|A single legal right valid in 17 countries|
Double protection possible with national patents in the largest number of participating states (FR, DE, DK, HU, AT, EE, FI & SE)
Lower costs, less formalities in the participating countries
|A single legal right valid in 17 countries + individual legal in up to 27 additional countries|
Double protection possible with national patents in some participating countries
Lower costs, less formalities in the participating countries
|Cases can be brought before the UPC on the basis of all SPCs simultaneously in 17 countries|
Possibility of basing the SPC on the national patent and/or the unitary patent in some participating countries
|Disadvantages||Higher costs, more formalities|
No double protection in FR & DE in case of opt-out
|Opt-out is not possible||Opt-out is not possible for all current and future participating Member States|
Costs and formalities in between the two previous options
|Opt-out is not possible for any SPC based on the unitary patent|
33 Article 34 of the UPCA.
34 It should be noted that there are no changes to the costs and to the formalities for validation in non-participating countries.
35 Provided that no action before the UPC has already been brought (Article 83.3 UPCA). The opt-out may be withdrawn (the so-called “opt-in”) is possible, provided that no action before a national court has already been brought (Article 83.4 UPCA).
– The unitary patent is an option not subject to any fees, which is available for any European patent application, and which will then have unitary effect in the 17 EU Member States that have ratified the UPCA (and soon up to 25 or even 27 EU Member States)
– It will enter into force at the same time as the UPC Agreement, i.e., on 1 June 2023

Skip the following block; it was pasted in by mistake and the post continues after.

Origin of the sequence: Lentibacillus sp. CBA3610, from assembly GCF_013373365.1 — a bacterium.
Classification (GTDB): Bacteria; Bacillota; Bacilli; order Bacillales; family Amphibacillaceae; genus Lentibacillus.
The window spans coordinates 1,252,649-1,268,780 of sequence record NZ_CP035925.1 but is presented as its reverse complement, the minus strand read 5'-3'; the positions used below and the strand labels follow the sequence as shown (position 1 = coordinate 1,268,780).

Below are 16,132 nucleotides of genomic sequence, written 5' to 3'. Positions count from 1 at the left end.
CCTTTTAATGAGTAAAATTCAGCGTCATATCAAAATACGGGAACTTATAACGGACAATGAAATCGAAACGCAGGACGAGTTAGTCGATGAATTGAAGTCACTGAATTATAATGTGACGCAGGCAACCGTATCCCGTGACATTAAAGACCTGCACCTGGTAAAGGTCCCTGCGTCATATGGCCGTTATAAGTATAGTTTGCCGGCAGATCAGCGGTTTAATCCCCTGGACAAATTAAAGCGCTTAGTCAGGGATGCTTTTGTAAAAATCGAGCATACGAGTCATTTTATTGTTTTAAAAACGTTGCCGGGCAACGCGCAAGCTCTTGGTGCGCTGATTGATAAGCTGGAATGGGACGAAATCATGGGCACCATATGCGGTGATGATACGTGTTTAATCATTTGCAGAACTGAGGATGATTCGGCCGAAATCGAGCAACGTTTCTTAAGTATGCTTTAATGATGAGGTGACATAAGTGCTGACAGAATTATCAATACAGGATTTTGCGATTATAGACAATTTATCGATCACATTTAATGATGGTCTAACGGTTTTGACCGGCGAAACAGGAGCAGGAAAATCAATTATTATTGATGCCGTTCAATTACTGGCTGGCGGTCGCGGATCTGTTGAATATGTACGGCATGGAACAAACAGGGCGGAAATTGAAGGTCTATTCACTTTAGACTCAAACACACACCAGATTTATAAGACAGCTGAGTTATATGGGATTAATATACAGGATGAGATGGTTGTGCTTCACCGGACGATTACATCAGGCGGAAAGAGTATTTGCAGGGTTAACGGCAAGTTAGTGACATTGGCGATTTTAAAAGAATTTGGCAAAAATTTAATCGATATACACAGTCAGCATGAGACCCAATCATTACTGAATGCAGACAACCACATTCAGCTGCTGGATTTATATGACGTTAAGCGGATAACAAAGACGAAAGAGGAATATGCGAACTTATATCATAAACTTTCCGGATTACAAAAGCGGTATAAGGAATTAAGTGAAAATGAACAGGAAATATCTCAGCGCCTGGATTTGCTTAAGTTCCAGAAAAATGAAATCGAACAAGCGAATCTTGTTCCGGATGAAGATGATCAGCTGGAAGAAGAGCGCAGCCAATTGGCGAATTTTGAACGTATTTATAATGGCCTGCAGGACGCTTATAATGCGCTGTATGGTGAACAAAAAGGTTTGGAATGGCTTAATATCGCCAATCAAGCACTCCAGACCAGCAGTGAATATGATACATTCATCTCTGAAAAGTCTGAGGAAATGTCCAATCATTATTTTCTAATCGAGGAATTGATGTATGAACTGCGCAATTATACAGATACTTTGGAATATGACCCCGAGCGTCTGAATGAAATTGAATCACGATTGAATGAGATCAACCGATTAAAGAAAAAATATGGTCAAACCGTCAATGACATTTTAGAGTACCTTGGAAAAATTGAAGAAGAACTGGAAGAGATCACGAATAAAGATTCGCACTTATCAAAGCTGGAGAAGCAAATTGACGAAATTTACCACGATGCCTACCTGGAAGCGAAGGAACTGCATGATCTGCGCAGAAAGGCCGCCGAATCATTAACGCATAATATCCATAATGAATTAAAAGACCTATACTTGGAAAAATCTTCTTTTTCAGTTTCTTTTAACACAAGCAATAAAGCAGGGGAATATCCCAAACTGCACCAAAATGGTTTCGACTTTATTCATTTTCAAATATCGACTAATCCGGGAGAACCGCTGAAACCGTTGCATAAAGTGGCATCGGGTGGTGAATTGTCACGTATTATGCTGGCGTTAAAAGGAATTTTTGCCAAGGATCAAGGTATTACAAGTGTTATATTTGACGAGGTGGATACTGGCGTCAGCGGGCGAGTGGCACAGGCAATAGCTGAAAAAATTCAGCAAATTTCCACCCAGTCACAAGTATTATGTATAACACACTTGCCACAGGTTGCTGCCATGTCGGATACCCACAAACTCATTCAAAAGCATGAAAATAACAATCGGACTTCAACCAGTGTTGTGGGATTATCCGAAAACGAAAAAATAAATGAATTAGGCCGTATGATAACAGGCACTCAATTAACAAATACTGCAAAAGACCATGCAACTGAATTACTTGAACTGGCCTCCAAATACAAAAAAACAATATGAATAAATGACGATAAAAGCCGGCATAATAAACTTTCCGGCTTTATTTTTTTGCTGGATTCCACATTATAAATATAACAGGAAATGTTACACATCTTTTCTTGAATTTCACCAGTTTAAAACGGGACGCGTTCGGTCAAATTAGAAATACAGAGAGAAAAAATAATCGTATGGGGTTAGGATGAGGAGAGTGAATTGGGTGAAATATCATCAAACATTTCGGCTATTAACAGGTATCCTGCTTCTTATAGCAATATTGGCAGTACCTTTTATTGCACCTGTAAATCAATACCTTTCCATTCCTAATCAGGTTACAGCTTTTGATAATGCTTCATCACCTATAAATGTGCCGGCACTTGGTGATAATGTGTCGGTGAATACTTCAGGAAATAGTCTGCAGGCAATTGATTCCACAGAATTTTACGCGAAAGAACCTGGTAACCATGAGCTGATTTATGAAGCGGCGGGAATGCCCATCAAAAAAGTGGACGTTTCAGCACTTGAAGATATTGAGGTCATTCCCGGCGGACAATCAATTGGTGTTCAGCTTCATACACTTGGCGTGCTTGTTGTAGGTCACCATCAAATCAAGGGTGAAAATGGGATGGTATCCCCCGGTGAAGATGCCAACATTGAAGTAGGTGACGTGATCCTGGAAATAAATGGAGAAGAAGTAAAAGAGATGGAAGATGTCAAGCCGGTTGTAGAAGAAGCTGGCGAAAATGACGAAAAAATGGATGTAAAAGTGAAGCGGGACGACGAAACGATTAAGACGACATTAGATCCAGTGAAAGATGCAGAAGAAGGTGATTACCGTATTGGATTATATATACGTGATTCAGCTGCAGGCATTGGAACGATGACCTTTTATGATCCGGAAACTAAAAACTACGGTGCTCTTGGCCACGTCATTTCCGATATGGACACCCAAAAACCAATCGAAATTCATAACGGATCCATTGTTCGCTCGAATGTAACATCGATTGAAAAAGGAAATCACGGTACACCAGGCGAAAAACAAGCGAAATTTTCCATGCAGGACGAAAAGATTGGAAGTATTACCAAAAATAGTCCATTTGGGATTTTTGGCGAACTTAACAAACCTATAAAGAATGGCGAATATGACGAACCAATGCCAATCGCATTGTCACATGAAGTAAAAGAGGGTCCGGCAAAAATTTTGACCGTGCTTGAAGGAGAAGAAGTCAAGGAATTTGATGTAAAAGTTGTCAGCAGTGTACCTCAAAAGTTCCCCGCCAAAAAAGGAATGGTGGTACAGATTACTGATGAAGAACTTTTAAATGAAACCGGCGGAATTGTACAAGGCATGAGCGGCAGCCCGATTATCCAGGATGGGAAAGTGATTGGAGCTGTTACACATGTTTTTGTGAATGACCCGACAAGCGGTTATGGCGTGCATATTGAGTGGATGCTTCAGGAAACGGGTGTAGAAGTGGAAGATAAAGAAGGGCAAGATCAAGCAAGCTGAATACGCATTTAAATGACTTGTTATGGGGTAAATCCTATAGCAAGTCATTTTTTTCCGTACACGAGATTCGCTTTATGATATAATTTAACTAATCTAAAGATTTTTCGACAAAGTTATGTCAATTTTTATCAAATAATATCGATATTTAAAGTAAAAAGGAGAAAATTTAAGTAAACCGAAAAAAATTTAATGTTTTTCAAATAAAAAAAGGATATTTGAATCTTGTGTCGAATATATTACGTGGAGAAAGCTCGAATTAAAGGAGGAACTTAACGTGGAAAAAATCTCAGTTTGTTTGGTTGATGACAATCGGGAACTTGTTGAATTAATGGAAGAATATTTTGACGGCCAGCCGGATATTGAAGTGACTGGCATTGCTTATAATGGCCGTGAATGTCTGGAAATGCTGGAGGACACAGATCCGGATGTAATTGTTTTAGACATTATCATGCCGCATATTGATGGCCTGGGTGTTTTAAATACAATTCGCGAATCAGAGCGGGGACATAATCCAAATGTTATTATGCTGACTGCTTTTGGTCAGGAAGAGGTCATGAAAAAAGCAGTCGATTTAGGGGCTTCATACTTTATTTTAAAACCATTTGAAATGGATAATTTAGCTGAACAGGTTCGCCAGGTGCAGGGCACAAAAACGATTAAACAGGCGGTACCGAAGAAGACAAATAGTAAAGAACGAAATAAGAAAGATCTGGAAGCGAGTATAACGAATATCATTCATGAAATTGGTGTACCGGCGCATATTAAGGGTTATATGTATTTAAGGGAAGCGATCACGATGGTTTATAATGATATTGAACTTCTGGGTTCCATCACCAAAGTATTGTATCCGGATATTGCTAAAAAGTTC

– As soon as 1 January 2023, it will be possible to request a delay in issuing the grant of the patent until the date of entry into force of the UPCA, in order to have time to decide, on a case-by-case basis, whether or not to request unitary effect.
– The formalities associated with the unitary patent will be simpler, and the costs will be lower, compared to a classic European patent.
– The unitary patent will be subject to the exclusive jurisdiction of a supranational court, the Unified Patent Court, without the possibility of seeking an opt-out.
– It will be possible to double the protection by national patents, especially in France and Germany, for your most important patents, in case of filing a unitary patent or a European patent without an opt-out.
– A SPC can be based on a national patent and/or a unitary patent (or a non-opted-out European patent) in participating countries that allow dual patenting.
Partner – Lawyer at the Paris Bar
Deputy Head of Litigation Department
European Patent Attorney
Partner – European Patent Attorney
Head of Patent Department